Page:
John Lewis is a chain of upmarket department stores operating throughout the United Kingdom. In 2017’s Hitting the Mark, the retailer was crowned the King of Customer Experience, scoring 32 points from a possible 35.
For a well-respected brand like John Lewis, a shopping event like Black Friday necessitates a careful balancing act of attracting custom yet without cheapening its name. And no surprises, the department store did it in admirable style.
The John Lewis homepage tastefully reflected its Black Friday campaign which complemented its existing design. What’s more, the retailer fought back the competition by advertising that it was price matching a close competitor’s promotion.
At the start of the event and on the final day, John Lewis used on-brand responsive emails to promote its offer and link us off to the various price-dropped product categories.
Finally, we were impressed to see that John Lewis followed up with after a well-designed abandoned cart email to encourage us to complete our purchase. The cart recovery program delivered the email the day after we’d placed the item in our basket. We especially liked John Lewis’s emphasis on free and easy returns if we weren’t happy with the product once it arrived.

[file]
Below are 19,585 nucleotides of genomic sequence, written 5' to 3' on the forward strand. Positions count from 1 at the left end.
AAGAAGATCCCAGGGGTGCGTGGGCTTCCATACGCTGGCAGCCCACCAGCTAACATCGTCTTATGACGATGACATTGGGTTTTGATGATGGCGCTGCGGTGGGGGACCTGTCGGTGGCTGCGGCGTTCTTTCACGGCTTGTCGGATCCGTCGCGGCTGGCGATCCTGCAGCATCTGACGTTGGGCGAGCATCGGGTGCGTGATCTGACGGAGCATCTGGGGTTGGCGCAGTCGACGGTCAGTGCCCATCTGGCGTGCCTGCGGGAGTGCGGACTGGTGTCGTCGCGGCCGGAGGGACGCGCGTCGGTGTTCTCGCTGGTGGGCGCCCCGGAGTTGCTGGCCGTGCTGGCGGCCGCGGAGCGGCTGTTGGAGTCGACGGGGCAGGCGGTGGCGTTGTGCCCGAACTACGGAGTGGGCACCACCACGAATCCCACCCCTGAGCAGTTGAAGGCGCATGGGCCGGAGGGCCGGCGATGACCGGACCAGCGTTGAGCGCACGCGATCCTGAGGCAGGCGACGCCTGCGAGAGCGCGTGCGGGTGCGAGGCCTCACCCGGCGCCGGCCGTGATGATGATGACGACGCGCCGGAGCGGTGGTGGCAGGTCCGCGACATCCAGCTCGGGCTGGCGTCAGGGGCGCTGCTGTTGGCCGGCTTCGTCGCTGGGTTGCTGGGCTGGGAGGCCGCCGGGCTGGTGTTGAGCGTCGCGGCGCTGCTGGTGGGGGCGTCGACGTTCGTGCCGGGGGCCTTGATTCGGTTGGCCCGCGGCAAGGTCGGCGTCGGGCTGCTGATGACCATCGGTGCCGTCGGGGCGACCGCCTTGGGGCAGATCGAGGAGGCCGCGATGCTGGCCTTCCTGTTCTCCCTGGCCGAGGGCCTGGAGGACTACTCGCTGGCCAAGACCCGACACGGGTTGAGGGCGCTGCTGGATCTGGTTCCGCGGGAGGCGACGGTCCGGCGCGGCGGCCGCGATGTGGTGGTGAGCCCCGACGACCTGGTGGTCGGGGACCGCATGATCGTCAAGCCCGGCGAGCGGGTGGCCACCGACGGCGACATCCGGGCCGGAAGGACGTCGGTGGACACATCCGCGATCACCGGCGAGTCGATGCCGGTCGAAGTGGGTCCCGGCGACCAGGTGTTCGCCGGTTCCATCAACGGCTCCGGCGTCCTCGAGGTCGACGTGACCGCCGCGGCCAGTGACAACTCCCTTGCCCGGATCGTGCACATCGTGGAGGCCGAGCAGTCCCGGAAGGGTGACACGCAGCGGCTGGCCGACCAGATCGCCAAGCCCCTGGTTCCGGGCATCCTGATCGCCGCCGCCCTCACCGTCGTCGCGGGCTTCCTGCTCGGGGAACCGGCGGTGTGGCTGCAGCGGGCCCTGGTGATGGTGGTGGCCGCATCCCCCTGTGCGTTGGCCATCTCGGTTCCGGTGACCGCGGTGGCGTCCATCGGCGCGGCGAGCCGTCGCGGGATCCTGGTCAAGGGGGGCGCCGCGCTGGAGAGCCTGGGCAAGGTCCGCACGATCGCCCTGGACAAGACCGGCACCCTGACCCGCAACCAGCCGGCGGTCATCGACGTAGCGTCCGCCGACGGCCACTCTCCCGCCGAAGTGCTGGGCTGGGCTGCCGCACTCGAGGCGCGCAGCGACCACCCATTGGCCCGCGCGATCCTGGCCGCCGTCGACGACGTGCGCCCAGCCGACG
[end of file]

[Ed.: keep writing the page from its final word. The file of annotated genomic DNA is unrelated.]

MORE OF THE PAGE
Timpson is a British retailer specializing in shoe repairs, key cutting, and engraving, as well as dry cleaning and photo processing.
The brand came 96 out of 100 in our main report – did it improve its tactics for Black Friday?
In short, no. A year and a half on from joining the company’s mailing list – and a couple of months later buying a product – we still hadn’t received a marketing email. Timpson didn’t jump on the Black Friday bandwagon and this was evident from its homepage and website.
In the 2017 study, Timpson lost points for failing to send a cart recovery email. We tried again for this Black Friday special, to no avail.
Ralph Lauren is a leader in the design, marketing, and distribution of premium apparel, homeware, accessories, and fragrances. In our 2017 report, the retailer performed quite poorly, coming in at 86 out of 100. However, we were pleasantly surprised by its efforts on Black Friday.